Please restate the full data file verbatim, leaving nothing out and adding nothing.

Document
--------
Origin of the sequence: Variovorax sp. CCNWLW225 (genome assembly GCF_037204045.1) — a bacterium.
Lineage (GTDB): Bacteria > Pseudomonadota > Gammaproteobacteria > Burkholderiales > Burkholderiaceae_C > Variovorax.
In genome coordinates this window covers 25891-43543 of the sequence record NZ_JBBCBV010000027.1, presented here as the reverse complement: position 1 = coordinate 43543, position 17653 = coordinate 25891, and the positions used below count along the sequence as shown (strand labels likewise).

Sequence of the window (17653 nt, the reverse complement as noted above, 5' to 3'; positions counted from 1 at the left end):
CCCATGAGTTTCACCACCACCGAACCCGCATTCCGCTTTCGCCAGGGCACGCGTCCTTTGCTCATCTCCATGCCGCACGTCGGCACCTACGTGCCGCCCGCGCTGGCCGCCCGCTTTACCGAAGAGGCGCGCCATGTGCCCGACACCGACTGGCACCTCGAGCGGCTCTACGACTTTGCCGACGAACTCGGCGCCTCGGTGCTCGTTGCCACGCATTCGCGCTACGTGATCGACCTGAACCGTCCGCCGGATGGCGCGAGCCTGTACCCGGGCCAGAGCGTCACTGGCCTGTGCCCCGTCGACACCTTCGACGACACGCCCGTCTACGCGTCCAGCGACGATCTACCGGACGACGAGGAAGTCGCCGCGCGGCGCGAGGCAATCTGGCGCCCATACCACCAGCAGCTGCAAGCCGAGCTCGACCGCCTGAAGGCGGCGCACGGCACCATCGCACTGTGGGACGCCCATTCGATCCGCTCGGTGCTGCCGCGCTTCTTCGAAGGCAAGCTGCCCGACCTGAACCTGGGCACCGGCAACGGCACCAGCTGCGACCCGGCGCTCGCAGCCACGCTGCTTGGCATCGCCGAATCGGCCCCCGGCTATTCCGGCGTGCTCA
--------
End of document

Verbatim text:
Origin of the sequence: Variovorax sp. CCNWLW225 (genome assembly GCF_037204045.1) — a bacterium.
Lineage (GTDB): Bacteria > Pseudomonadota > Gammaproteobacteria > Burkholderiales > Burkholderiaceae_C > Variovorax.
In genome coordinates this window covers 25891-43543 of the sequence record NZ_JBBCBV010000027.1, presented here as the reverse complement: position 1 = coordinate 43543, position 17653 = coordinate 25891, and the positions used below count along the sequence as shown (strand labels likewise).

Sequence of the window (17653 nt, the reverse complement as noted above, 5' to 3'; positions counted from 1 at the left end):
CCCATGAGTTTCACCACCACCGAACCCGCATTCCGCTTTCGCCAGGGCACGCGTCCTTTGCTCATCTCCATGCCGCACGTCGGCACCTACGTGCCGCCCGCGCTGGCCGCCCGCTTTACCGAAGAGGCGCGCCATGTGCCCGACACCGACTGGCACCTCGAGCGGCTCTACGACTTTGCCGACGAACTCGGCGCCTCGGTGCTCGTTGCCACGCATTCGCGCTACGTGATCGACCTGAACCGTCCGCCGGATGGCGCGAGCCTGTACCCGGGCCAGAGCGTCACTGGCCTGTGCCCCGTCGACACCTTCGACGACACGCCCGTCTACGCGTCCAGCGACGATCTACCGGACGACGAGGAAGTCGCCGCGCGGCGCGAGGCAATCTGGCGCCCATACCACCAGCAGCTGCAAGCCGAGCTCGACCGCCTGAAGGCGGCGCACGGCACCATCGCACTGTGGGACGCCCATTCGATCCGCTCGGTGCTGCCGCGCTTCTTCGAAGGCAAGCTGCCCGACCTGAACCTGGGCACCGGCAACGGCACCAGCTGCGACCCGGCGCTCGCAGCCACGCTGCTTGGCATCGCCGAATCGGCCCCCGGCTATTCCGGCGTGCTCA